The key contributors that affect your own sleep –

1. LED Light in the bed room – Just a 1 to 2 percent of strength of daylight, this ambient level of home lighting can suppress melatonin by 50%.
2. Stable temperatures – lack of temperature variability affects the release of melatonin.
3. Caffeine.
4. Alcohol.

LEDs and Sleep
Blue LEDs are twice as harmful as incandescent lights to our melatonin release.

iPad before bed – suppresses the release by over 50%, the results of which we lose REM sleep. As a result, we’ll feel sleepier during the day.
What’s scary is that we seem to experience a Digital hangover when coming off blue screens 90 minutes before bed. This rather unnerving affect carries on for more than 3 days in our brains ability to produce REM sleep.

Solutions – Limit the hangover by creating mood lighting in the evenings, and invest in blackout blinds.

Alcohol and Sleep

Alcohol can be likened to that of light aneasthesia. The effect the alcohol has on sleep, powerfully suppresses REM sleep. Which as we know effects our emotion centres in the brain, and limits our ability to temper our less rational part of the brain. In short of being completely boring, the science consistently points towards abstinence being the best bet for getting a good nights sleep.

Temperature Control and Sleep

The major issues with modern homes is that of temperature control throughout the day. Our body needs a reduction in temperature to aid the release of melatonin. Our body clock is linked to natural ambient temperature.
When blood vessels in our extremities vasodilate to improve heat loss our body begins the secretion of melatonin.

What they found is that the ideal temperature is 18.3 degrees for bedrooms and No lower than 12.5 Degrees otherwise they are too cold.

In a study participants before body cooling, had a 58 percent likelihood of waking up in the last half of night and struggling to get back to sleep. The classic hallmark of sleep maintenance insomnia. The number tumbled to just 5 percent likelihood when receiving the thermal help from the bodysuit that this science lab were testing. As a result the electrical quality of sleep specifically NREM sleep, had been boosted by the thermal manipulation in all individuals who conducted the study.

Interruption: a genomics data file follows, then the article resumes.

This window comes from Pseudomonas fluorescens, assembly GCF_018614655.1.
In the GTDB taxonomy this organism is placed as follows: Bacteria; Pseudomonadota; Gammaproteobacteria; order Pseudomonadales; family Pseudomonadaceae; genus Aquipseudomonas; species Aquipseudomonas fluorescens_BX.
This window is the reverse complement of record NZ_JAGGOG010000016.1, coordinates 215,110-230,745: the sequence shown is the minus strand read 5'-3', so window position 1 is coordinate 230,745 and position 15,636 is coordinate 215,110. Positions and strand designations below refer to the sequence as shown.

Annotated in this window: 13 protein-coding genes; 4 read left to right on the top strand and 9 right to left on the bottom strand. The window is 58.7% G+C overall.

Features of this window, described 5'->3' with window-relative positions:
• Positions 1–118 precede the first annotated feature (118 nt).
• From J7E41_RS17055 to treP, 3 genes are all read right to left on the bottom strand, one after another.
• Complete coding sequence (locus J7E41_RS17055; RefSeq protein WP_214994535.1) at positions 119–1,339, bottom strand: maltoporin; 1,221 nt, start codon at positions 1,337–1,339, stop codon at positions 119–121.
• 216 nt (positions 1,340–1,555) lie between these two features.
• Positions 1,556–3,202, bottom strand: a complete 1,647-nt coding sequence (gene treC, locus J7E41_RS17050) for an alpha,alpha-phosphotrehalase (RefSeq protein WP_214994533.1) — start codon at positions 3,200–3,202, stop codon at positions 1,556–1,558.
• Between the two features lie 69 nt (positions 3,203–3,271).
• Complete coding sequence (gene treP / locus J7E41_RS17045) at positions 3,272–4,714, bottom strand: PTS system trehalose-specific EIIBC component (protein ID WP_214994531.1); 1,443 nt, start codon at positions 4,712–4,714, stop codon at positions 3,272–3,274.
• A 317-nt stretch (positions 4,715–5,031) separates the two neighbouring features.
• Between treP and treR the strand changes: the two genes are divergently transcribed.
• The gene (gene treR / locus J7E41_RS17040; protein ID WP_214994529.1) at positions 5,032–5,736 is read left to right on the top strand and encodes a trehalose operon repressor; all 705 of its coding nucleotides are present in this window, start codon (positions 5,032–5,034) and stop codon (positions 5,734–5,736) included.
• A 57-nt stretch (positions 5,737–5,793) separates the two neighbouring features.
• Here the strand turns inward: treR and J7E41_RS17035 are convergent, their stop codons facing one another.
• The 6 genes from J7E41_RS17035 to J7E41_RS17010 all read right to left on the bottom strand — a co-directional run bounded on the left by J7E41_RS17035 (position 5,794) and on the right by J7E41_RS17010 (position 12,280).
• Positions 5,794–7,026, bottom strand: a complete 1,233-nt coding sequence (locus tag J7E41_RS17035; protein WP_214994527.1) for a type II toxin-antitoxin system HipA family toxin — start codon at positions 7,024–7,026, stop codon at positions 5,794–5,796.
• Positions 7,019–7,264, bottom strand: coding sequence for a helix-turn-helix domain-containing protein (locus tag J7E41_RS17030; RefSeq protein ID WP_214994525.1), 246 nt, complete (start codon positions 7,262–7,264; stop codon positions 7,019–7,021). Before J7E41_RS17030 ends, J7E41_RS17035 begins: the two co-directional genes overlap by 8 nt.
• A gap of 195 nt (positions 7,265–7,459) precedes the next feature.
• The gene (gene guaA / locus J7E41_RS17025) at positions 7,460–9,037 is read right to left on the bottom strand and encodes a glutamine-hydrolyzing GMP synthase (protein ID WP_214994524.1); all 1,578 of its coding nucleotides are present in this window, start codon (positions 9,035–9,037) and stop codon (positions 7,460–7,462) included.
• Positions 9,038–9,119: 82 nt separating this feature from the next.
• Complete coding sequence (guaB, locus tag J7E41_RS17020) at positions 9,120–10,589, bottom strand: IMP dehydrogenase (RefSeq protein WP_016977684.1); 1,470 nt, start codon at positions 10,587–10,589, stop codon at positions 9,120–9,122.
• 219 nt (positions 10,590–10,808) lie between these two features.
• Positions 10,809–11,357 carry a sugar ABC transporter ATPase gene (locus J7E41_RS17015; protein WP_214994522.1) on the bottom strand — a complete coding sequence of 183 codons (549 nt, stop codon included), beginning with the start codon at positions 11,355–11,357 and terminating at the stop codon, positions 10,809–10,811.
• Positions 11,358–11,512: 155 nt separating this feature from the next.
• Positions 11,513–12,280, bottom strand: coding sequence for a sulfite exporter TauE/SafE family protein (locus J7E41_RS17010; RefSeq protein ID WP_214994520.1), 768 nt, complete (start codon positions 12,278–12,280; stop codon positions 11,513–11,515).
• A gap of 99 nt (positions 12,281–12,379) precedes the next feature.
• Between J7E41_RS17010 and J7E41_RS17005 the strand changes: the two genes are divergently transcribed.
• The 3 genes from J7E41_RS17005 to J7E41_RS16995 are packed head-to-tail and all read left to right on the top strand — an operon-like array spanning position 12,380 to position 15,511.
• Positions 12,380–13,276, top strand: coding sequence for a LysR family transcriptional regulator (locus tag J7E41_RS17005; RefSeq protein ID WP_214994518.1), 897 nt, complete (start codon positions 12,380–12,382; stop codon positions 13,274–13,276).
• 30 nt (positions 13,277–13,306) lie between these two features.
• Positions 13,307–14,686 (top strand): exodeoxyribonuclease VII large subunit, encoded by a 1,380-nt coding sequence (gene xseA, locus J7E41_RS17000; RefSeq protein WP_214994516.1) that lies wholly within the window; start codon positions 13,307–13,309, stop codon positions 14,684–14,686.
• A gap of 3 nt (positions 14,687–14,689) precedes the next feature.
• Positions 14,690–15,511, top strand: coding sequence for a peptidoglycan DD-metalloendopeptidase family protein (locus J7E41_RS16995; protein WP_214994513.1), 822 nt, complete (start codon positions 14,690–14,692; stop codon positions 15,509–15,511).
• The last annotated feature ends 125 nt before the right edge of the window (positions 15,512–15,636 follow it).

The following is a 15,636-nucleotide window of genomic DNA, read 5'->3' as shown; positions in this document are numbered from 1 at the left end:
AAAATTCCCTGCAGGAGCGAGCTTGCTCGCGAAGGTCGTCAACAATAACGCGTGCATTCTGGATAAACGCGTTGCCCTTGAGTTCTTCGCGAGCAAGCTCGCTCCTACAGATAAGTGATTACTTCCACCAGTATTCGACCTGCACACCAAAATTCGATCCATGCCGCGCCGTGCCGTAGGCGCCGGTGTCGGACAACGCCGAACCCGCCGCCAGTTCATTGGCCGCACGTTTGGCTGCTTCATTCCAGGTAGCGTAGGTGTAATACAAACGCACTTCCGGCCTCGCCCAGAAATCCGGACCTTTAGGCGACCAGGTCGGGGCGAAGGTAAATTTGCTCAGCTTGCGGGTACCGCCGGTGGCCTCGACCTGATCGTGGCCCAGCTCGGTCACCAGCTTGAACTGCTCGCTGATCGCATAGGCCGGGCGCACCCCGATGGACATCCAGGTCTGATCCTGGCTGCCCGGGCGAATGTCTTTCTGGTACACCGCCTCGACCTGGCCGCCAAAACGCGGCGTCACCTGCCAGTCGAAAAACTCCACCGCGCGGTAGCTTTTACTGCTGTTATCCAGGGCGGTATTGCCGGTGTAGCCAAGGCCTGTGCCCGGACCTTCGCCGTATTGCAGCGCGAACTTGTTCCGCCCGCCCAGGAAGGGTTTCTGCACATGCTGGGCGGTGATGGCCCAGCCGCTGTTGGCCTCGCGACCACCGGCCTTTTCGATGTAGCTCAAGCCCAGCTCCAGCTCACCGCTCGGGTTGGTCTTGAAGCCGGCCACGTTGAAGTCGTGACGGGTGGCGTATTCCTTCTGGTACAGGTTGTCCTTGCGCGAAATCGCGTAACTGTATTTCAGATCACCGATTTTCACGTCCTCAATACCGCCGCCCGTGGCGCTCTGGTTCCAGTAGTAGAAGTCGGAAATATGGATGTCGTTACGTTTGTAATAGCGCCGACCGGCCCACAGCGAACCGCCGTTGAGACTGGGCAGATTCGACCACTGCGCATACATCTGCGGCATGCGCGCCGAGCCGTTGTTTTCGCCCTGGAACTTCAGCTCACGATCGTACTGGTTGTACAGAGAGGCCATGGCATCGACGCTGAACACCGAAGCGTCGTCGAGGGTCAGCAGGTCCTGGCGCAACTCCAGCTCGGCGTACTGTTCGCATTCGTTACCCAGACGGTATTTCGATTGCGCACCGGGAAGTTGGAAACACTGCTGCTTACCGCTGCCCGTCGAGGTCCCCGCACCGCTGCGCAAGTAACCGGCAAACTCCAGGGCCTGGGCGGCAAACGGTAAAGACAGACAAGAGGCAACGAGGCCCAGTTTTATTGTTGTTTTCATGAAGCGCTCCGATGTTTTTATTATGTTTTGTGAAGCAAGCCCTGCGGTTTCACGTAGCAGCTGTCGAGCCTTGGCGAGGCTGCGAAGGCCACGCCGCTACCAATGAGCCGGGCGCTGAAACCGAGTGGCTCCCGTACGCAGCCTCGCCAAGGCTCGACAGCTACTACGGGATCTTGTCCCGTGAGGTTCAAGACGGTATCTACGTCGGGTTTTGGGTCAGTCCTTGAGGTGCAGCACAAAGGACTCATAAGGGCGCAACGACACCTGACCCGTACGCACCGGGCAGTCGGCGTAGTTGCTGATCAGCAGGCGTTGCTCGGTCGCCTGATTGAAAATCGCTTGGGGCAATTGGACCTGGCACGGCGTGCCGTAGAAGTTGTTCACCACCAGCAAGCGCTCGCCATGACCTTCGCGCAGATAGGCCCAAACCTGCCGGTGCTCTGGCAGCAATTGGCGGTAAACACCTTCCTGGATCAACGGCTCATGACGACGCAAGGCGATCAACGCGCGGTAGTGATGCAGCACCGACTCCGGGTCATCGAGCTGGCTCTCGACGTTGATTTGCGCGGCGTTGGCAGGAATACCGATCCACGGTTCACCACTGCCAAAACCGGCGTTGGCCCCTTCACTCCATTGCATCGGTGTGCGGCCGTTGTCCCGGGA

Hot baths can prior to bed induce a 10 to 15 percent increase in NREM sleep in healthy adults. In short to get a good nights sleep, start by having a hot bath or shower before bed, to aid the release of heat. You’ll also fall asleep much faster.

Some Parting Thoughts

Having read this, you may be shocked by the findings. I was. As a result, I felt very strongly that I had to do this information justice. Matthew Walkers presentation of this research is groundbreaking. Upon reading the book and studying it in detail, my own sleep habits have dramatically changed and improved. For the last few weeks, I have made sure that I’ve got to bed before the 8 and half hour window of when I need to be up. I’ve focused on having hot showers, and drink no alcohol in the evenings (although sometimes at lunch). As a result, what has happened to my own life has been astounding.

I’ve felt more energetic. More productive. I’ve been happier, and a nicer person to be around. Problems which I face, don’t have the same emotional tinge to them that they used to. My relationship with my wife and my kids has improved. I’ve become more creative (writing bed time stories for my boys for example). More relaxed. My workout performance has improved, and I find that during my coaching sessions, I’ve been able to deliver more energy and more focus towards my clients than I have done. Our entire household has improved routines now. My wife has been practicing piano on a regular basis. Our boys have been better behaved with less fights between them.

In actual fact, We feel like we’ve got back to a new normal. As Matthew writes, I didn’t realise how tired I was, until I really started getting a good nights sleep, and suddenly realised what I was missing out. One of the first questions I’ll now ask my clients is how much sleep they are getting, and the answer usually comes back “not enough”.

Having worked in health for a few years now, and constantly looking at ways to improve peoples everyday life, I can categorically say, that if you prioritise nothing else other than getting a truly good nights sleep, your life will change for the better, and the health and the goals you’ve wanted to achieve will seemingly start to become more and more possible, just because your mind and body, will be well rested, and the problems you face right now, will elegantly have solutions presented to you. You’ll know, because you’ll feel normal again.

Thanks for reading,

Archie Cunningham